I get that we live in a hyperkinetic media age, but the speed with which terrorist atrocities are refashioned as vessels for self-righteous umbrage is staggering. It’s as if 132 actual human beings with lives and loved ones weren’t murdered en masse, and in cold blood, in Paris last Friday, but that the true victims were those dainty souls forced to endure Rupert Murdoch’s tweets on the subject.
Literally within minutes of the Paris attack, my social media feeds were inundated with a battery of stern admonitions. Lest we are considered racist — a crime greater than terrorism, it seems— we are told not to blame Syrian refugees for the attacks, a thought that may never have crossed my mind otherwise. We are reminded of France's colonizing past; its deprived suburbs; its contribution to the air war inside Syria; its complicity in the West's ongoing humiliation of the Muslim world. We are warned against overreacting to the events because doing so will play into the terrorists’ hands – and because, presumably, letting them get away with mass murder will not. Meanwhile, telepathic scolds chastise us for failing to pay enough attention to atrocities in less fashionable corners of the world like Beirut or Burundi. Others rally to reassure us, albeit oxymoronically, that ISIS has nothing to do with Islam but that acting against them will nonetheless inflame the Muslim world. Somebody even posted something from John Pilger, Australia's feeble answer to Noam Chomsky, who I thought had long since disappeared into a sinkhole of self-parody. But apparently he is still taken seriously by some (not least himself), especially when he gets to revive his Algeria talking points as another way to avoid staring global jihad in the face.
The most confounding aspect about Pilger and co, aptly coined by novelist Salman Rushdie the "but brigade", is that, even as they offer excuse after excuse for jihadists, they remain resolutely unwilling to listen to a word terrorists actually say. ISIS is neither shy nor ambiguous about its agenda and motivations, and none of it bears the vaguest resemblance to the Marxian interpretation insisted upon by its Western enablers. ISIS are not victims of Western imperialism as much as they are themselves imperialists – the first of countless clues to that effect was the declaration of a caliphate in 2014, starting with a stretch of land across Syria and Iraq roughly the size of Great Britain.
By refusing to take ISIS at its word, superimposing an oppressor-victim paradigm more amenable to their favoured ideology, the ‘but brigade’ engages in what British anti-extremism activist Maajid Nawaz calls ‘soft racism’ – emanating mainly, in his words, “from privately schooled, Oxbridge-educated Guardian journalists”. Deprived of agency, Islamist extremists are treated like brutalised adolescents: incapable of tempering their rage, they latch on to their twisted interpretations of the Quran and the Hadith, if only because they’ve yet to discover Chomsky and Pilger. Nobody defends per se the shootings and the bomb blasts, the enslavement, the rape, the beheadings – but, perfunctory expressions of outrage and sympathy aside, the details are soon glossed over, relegated to mere symptoms of a disease whose origins lie in Western malevolence.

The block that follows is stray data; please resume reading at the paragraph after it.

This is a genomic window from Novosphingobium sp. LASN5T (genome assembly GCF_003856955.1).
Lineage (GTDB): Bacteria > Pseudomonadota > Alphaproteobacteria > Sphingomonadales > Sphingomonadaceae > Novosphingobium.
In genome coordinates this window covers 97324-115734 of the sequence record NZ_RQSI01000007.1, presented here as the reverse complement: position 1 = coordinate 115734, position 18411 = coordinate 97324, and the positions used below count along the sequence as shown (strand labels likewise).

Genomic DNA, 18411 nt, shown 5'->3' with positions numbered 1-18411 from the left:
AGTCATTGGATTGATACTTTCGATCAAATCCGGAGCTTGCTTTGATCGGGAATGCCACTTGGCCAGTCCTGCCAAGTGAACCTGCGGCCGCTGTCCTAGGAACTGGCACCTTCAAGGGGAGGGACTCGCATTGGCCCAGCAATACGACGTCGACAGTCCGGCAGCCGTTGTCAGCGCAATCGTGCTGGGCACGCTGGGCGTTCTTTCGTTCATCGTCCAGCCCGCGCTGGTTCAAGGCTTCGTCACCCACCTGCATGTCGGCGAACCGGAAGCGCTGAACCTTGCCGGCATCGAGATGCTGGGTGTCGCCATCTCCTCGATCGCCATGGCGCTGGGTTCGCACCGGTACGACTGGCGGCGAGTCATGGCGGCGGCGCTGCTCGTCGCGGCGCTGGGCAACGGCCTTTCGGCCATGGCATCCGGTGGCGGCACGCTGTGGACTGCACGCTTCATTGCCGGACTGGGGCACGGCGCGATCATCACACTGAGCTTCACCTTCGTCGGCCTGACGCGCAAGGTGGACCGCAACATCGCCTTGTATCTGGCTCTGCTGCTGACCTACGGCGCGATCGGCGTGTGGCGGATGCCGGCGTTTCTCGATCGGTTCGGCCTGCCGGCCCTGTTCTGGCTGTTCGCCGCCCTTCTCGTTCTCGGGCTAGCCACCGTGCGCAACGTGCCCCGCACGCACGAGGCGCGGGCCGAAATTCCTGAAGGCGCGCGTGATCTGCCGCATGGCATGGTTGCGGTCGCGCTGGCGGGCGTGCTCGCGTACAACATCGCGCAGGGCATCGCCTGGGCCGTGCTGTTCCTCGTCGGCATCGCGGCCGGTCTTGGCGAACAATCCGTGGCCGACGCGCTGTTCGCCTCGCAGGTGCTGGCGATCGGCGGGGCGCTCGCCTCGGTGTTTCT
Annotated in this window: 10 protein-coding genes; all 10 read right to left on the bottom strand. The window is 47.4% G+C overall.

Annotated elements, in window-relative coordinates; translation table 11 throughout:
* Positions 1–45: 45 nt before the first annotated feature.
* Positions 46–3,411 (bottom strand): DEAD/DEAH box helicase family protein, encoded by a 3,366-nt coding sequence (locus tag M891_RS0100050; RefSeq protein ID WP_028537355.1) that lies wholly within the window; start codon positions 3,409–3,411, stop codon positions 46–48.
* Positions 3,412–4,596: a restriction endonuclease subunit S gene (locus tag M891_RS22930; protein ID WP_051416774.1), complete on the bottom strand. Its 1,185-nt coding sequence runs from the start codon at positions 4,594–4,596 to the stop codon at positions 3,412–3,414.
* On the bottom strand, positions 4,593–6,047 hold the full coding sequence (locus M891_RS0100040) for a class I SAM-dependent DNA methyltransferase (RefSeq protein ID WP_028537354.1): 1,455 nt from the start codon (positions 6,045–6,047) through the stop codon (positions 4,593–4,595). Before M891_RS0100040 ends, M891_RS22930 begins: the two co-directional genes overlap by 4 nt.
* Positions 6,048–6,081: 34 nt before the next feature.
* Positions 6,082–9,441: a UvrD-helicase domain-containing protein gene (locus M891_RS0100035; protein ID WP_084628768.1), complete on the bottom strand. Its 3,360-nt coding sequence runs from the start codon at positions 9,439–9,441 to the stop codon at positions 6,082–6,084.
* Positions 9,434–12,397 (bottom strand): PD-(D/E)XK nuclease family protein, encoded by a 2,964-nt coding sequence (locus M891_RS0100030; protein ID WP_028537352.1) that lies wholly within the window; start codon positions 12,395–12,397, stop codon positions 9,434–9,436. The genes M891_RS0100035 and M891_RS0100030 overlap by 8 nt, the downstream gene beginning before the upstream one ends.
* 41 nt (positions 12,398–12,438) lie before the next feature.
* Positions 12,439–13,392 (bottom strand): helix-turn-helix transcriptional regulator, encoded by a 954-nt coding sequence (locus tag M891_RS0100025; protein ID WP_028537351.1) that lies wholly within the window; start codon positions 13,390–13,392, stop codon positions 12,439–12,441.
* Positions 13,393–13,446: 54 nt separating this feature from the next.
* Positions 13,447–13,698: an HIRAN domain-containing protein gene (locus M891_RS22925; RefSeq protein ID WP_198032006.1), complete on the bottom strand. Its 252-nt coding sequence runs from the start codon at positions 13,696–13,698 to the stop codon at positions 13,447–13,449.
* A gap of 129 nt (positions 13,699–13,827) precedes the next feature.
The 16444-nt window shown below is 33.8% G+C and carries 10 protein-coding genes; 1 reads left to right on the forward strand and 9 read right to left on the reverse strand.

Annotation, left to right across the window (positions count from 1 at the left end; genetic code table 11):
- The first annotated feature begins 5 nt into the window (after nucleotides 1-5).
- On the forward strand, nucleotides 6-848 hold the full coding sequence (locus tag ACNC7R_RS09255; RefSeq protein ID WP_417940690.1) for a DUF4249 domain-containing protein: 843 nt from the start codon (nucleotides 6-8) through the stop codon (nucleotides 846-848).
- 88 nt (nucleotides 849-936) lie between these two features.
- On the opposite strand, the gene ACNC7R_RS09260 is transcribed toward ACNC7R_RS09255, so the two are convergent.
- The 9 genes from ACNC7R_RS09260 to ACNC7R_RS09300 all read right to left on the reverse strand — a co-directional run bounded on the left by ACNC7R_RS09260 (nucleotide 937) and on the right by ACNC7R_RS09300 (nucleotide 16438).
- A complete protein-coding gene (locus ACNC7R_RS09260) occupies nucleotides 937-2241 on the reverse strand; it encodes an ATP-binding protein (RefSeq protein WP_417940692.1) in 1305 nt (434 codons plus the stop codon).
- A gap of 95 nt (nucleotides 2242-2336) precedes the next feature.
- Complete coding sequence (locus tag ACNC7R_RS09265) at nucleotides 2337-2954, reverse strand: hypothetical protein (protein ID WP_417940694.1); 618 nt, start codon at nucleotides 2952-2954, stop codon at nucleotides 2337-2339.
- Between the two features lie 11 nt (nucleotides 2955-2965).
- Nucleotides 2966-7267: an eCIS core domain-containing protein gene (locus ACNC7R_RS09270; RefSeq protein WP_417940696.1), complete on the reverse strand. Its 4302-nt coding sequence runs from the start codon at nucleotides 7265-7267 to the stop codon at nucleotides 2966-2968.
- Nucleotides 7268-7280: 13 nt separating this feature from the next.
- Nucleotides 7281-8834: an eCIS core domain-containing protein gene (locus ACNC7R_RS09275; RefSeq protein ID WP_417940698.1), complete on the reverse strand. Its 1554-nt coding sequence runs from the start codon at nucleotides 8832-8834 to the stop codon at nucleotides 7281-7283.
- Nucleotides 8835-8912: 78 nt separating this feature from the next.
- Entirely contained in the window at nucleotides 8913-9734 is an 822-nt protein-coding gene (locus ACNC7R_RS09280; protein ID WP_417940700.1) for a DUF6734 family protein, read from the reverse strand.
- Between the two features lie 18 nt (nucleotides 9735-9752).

None of this is to deny that France has an indefensible record of colonial brutality and reckless military interventionism. In sub-Saharan Africa alone, French forces engaged on no fewer than nineteen occasions between the end of colonial rule in the 1960s and 1994 when the regime they sponsored in Rwanda carried out the worst genocide since the Holocaust. Yes, we can stipulate that France has more than its share of blood on its hands, but we can do so without using it as an excuse to diminish the crimes of ISIS who, after all, opted not to target French political or military leaders but concert-goers and football fans. (And, in January, another group of Islamists opted to direct their homicidal rage at Charlie Hebdo’s cartoonists, among the harshest critics of France’s foreign policy).
I’m sick and tired of being lectured about how to respond inoffensively to acts of terror, and exhausted by the whataboutism that pollutes so much of the discourse. Of course the vast, vast majority of Muslims reject the tactics and beliefs of ISIS and other extremist groups. Of course it is wrong to blame Syrian refugees for what happened in Paris. And of course Donald Trump and Pauline Hanson are vile, opportunistic racists. But none of this should blind us to the reality of the threat: a virulent strain of extremism is flourishing in the world; one that instructs its followers to subjugate and enslave women and girls, behead infidels, hurl gay men off buildings, and send suicide bombers into crowded theatres and football stadiums. Those on the so-called left who stand by and tolerate this, bleating about U.S. foreign policy or muttering non-sequiturs about the socioeconomic hardship of France’s Muslims, will have a lot to answer for when Marine Le Pen and her ilk sweep to power across Europe. If liberals and progressives won't stand up for the civilization we helped build, voters will seek out someone who will.